The embodiments provided herein are directed to systems and methods that facilitate magnetic collection and/or manipulation of individual micropallets. Micropallets are photoresist microstructures that hold (single/small numbers of) adherent cells in culture. Micropallets can be released from an underlying substrate using a high powered laser, after which the micropallets are recoverable with the cells still adhered. The embodiments provided herein are directed to a new method for collecting the micropallets once released from the substrate. It is accomplished by endowing the micropallets with magnetic properties by incorporating ferromagnetic or superparamagnetic nanoparticles into the photoresist material or otherwise incorporating magnetically responsive material into the micropallet structure. The magnetic particles, which posses magnetic qualities, e.g., ferromagnetism, ferrimagnetism, paramagnetism, and are composed of iron, nickel, and/or other magnetic materials, are mixed into the bulk photoresist prior to its use in the fabrication of microstructures. Also covered are other methods of incorporating magnetically-attractable material into the micropallet structure, such as plating of the micropallets with a material that is magnetically responsive, such as nickel.
 Additionally, the embodiments provided include a "collection probe" that is used to collect the released magnetic micropallets. Three types of collection probes are provided: 1) A collection probe based on an electro magnet; 2) A collection probe that features a removable permanent magnet that allows immediate generation/cessation of a local magnetic field to attract and hold the micropallets. This probe design features a collection cavity that keeps the collected micropallet submerged in liquid throughout the entire transfer process; 3) A collection probe that has a releasable permanent magnet portion to which the micropallet is attracted. The permanent magnet portion is released from the probe to transfer the micropallet, with the micropallet still connected (attracted) to the magnetic portion of the probe.
 Other systems, methods, features and advantages of the invention will be or will become apparent to one with skill in the art upon examination of the following figures and detailed description. It is intended that all such additional systems, methods, features and advantages be included within this description, be within the scope of the invention, and be protected by the accompanying claims. It is also intended that the invention is not limited to the details of the example embodiments.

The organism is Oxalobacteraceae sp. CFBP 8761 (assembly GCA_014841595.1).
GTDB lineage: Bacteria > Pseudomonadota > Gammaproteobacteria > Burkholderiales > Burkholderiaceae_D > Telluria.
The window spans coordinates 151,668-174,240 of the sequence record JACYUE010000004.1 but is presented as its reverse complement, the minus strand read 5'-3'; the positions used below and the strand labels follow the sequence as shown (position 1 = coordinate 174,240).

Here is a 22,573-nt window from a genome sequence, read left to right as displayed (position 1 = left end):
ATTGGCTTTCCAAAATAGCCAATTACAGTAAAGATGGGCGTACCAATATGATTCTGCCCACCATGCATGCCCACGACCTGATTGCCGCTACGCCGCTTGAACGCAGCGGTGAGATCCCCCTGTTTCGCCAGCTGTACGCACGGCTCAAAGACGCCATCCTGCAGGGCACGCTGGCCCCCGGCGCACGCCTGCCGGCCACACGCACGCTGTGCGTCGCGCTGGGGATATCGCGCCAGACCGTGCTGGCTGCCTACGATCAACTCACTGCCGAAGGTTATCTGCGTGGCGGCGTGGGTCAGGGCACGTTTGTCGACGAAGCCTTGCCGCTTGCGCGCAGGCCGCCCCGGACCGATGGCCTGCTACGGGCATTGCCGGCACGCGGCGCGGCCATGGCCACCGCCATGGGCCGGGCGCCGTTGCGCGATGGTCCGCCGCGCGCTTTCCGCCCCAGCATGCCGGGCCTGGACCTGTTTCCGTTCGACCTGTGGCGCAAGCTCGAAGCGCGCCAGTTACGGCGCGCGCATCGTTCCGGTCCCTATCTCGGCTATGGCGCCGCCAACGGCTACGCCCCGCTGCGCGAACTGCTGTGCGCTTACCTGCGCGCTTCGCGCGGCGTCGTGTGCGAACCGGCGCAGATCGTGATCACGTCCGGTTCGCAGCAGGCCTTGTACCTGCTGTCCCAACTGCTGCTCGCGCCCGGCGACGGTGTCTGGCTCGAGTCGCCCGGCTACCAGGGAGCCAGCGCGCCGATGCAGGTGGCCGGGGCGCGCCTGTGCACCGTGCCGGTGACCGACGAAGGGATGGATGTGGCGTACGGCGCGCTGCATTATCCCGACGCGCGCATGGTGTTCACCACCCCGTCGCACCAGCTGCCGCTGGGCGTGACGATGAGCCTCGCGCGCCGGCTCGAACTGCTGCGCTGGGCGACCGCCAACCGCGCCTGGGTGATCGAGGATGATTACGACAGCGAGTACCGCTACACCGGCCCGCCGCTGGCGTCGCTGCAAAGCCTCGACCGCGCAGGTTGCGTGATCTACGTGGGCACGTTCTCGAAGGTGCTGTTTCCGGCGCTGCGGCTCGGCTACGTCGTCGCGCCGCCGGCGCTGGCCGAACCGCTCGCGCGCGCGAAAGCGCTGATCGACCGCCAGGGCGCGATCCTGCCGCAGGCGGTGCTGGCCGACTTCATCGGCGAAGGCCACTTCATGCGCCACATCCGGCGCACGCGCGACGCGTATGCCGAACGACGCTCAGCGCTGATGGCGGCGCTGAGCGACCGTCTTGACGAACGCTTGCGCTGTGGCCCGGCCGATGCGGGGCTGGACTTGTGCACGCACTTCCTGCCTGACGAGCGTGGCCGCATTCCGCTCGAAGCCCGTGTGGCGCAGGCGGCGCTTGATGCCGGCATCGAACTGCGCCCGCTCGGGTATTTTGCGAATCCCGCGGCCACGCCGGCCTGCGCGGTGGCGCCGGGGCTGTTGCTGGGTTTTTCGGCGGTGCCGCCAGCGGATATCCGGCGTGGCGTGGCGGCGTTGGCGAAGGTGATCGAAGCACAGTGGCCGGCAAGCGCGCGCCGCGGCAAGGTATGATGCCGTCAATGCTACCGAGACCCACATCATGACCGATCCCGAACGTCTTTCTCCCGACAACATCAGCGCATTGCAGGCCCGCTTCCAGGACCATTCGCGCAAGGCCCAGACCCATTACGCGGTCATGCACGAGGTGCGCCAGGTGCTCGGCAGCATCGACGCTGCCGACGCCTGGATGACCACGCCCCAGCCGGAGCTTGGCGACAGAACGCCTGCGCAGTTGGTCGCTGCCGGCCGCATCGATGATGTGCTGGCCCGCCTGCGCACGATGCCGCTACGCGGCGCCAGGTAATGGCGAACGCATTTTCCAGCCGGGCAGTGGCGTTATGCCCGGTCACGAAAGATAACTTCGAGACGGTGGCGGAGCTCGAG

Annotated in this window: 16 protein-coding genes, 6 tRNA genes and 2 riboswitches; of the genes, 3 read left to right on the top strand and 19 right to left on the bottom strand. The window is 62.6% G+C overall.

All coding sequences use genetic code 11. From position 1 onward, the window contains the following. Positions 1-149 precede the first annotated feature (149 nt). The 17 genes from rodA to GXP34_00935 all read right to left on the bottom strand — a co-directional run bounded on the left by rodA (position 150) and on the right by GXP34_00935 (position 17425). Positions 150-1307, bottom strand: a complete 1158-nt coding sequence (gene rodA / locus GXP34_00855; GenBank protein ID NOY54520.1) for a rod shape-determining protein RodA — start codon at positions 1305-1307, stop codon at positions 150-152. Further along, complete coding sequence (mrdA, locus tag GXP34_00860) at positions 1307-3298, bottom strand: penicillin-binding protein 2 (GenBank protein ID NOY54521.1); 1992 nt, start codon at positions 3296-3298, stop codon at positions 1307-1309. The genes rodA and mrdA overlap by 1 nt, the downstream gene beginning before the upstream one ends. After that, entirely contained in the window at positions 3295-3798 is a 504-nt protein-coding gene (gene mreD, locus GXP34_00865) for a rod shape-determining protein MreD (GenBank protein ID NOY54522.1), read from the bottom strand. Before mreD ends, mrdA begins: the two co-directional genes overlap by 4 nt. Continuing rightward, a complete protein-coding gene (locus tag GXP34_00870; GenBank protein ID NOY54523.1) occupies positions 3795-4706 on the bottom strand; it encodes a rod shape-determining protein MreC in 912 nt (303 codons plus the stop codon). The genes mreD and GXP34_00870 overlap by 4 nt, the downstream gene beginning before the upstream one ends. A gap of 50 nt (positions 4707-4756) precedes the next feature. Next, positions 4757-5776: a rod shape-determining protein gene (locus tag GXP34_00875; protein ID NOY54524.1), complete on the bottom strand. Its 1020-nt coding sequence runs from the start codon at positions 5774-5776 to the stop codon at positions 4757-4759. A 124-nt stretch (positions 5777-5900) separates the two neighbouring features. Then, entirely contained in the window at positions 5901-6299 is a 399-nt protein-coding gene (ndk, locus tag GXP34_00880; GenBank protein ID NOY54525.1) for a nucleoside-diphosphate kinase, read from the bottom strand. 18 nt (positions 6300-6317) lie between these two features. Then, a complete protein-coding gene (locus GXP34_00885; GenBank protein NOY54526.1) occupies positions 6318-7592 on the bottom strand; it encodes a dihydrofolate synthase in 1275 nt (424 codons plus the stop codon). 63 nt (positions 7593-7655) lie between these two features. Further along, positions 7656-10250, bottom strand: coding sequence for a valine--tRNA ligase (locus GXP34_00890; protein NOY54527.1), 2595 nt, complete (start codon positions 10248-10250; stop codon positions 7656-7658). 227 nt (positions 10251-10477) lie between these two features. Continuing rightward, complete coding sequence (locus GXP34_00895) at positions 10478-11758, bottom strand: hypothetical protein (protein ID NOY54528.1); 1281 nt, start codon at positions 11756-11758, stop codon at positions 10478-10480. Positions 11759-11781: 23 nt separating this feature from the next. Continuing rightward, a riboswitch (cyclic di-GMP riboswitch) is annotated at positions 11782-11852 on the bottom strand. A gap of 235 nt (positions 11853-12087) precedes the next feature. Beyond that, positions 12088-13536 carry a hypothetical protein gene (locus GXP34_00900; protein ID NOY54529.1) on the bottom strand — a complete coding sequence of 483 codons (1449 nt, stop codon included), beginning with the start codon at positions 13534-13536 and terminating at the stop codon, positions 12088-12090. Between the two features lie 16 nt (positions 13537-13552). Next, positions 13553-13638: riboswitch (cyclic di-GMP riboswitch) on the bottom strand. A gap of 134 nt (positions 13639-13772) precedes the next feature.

BRIEF DESCRIPTION OF THE DRAWINGS
 The details of the invention, both as to its structure and operation, may be gleaned in part by study of the accompanying figures, in which like reference numerals refer to like parts. The components in the figures are not necessarily to scale, emphasis instead being placed upon illustrating the principles of the invention. Moreover, all illustrations are intended to convey concepts, where relative sizes, shapes and other detailed attributes may be illustrated schematically rather than literally or precisely.
 FIG. 1(A) is a schematic illustration showing a method of release of a single micropallet and adhered cell.
 FIG. 1(B) is a schematic illustration showing that after release, the micropallet, circled, comes to rest on the surface of the array, from where it remains to be collected.
 FIG. 1(C) is a schematic illustration showing a traditional method of collection of released micropallets.
 FIG. 1(D) is a schematic illustration of an exemplary embodiment of a magnetic collection method of the present invention.
 FIG. 2(A) shows SEM micrographs and 2D maps of elemental iron distribution for 150 μm square areas of samples of 1:10 FM1002F acquired using the Thermo System 7 microanalysis system.
 FIG. 2(B) depicts a graph showing the FeNP content, by weight fraction, of fully processed FM1002F with (solid line) and without (dashed line) centrifugal treatment for each doping ratio.
 FIG. 3(A) shows a graph of light transmission versus wavelength for glass, standard 1002F, and each of the FeNP-doped samples. FIG. 3(B) shows a graph of the attenuation of light versus doping ratio for four specific wavelengths: 365, 405, 495, and 519 nm.
 FIG. 4 depicts a graph showing the biocompatibility of FeNP-doped 1002F as demonstrated by the rate of proliferation of fibroblast cells on its surface vs. glass and standard 1002F.
 FIGS. 5(A)-(D) depict SEM micrographs for showing the photopatternability of FeNP-doped 1002F.
 FIGS. 6(A)-(D) depict immunofluorescence micrographs for showing the capacity to support extracellular matrix component coatings.
 FIGS. 7(A)-(B) depict phase contrast and immunofluorescence cellular imaging.
 FIGS. 8(A)-(D) depict micrographs for showing the release and collection of individual FM1002F micropallet and adherent cell.